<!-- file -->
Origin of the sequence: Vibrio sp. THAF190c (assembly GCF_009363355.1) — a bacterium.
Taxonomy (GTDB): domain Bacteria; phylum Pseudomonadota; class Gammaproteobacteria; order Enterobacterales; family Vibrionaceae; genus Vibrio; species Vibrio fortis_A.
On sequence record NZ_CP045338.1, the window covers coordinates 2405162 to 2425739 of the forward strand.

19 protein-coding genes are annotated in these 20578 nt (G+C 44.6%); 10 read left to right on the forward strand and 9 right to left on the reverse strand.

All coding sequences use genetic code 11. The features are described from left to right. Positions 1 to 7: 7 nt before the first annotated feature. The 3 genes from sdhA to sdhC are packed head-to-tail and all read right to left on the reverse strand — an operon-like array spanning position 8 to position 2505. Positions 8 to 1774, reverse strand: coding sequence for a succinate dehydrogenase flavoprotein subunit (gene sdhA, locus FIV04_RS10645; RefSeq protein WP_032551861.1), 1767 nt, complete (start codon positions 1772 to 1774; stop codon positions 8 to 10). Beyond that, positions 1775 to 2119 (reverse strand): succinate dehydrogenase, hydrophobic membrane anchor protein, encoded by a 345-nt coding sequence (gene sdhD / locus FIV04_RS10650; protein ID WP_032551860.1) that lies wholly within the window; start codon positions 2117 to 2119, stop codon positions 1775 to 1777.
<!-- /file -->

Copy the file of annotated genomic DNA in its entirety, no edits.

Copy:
Origin of the sequence: Vibrio sp. THAF190c (assembly GCF_009363355.1) — a bacterium.
Taxonomy (GTDB): domain Bacteria; phylum Pseudomonadota; class Gammaproteobacteria; order Enterobacterales; family Vibrionaceae; genus Vibrio; species Vibrio fortis_A.
On sequence record NZ_CP045338.1, the window covers coordinates 2405162 to 2425739 of the forward strand.

19 protein-coding genes are annotated in these 20578 nt (G+C 44.6%); 10 read left to right on the forward strand and 9 right to left on the reverse strand.

All coding sequences use genetic code 11. The features are described from left to right. Positions 1 to 7: 7 nt before the first annotated feature. The 3 genes from sdhA to sdhC are packed head-to-tail and all read right to left on the reverse strand — an operon-like array spanning position 8 to position 2505. Positions 8 to 1774, reverse strand: coding sequence for a succinate dehydrogenase flavoprotein subunit (gene sdhA, locus FIV04_RS10645; RefSeq protein WP_032551861.1), 1767 nt, complete (start codon positions 1772 to 1774; stop codon positions 8 to 10). Beyond that, positions 1775 to 2119 (reverse strand): succinate dehydrogenase, hydrophobic membrane anchor protein, encoded by a 345-nt coding sequence (gene sdhD / locus FIV04_RS10650; protein ID WP_032551860.1) that lies wholly within the window; start codon positions 2117 to 2119, stop codon positions 1775 to 1777.